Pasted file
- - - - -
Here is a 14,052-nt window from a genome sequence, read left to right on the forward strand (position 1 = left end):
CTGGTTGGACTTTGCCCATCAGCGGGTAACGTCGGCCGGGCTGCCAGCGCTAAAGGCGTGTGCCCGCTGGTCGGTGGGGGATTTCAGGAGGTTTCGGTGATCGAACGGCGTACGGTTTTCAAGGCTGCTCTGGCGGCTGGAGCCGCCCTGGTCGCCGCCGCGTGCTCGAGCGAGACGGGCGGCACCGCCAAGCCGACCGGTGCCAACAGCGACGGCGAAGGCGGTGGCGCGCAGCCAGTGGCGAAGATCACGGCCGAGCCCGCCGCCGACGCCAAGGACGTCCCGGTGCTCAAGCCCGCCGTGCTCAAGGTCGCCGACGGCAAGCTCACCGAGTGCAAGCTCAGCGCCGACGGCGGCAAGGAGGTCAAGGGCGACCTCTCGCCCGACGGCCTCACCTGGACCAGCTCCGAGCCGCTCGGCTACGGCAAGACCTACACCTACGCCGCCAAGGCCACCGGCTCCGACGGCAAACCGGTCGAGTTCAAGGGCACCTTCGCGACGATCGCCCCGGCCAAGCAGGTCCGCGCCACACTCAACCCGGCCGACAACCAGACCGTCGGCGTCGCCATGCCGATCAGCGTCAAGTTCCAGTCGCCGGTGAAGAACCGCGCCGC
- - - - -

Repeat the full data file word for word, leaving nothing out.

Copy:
Here is a 14,052-nt window from a genome sequence, read left to right on the forward strand (position 1 = left end):
CTGGTTGGACTTTGCCCATCAGCGGGTAACGTCGGCCGGGCTGCCAGCGCTAAAGGCGTGTGCCCGCTGGTCGGTGGGGGATTTCAGGAGGTTTCGGTGATCGAACGGCGTACGGTTTTCAAGGCTGCTCTGGCGGCTGGAGCCGCCCTGGTCGCCGCCGCGTGCTCGAGCGAGACGGGCGGCACCGCCAAGCCGACCGGTGCCAACAGCGACGGCGAAGGCGGTGGCGCGCAGCCAGTGGCGAAGATCACGGCCGAGCCCGCCGCCGACGCCAAGGACGTCCCGGTGCTCAAGCCCGCCGTGCTCAAGGTCGCCGACGGCAAGCTCACCGAGTGCAAGCTCAGCGCCGACGGCGGCAAGGAGGTCAAGGGCGACCTCTCGCCCGACGGCCTCACCTGGACCAGCTCCGAGCCGCTCGGCTACGGCAAGACCTACACCTACGCCGCCAAGGCCACCGGCTCCGACGGCAAACCGGTCGAGTTCAAGGGCACCTTCGCGACGATCGCCCCGGCCAAGCAGGTCCGCGCCACACTCAACCCGGCCGACAACCAGACCGTCGGCGTCGCCATGCCGATCAGCGTCAAGTTCCAGTCGCCGGTGAAGAACCGCGCCGC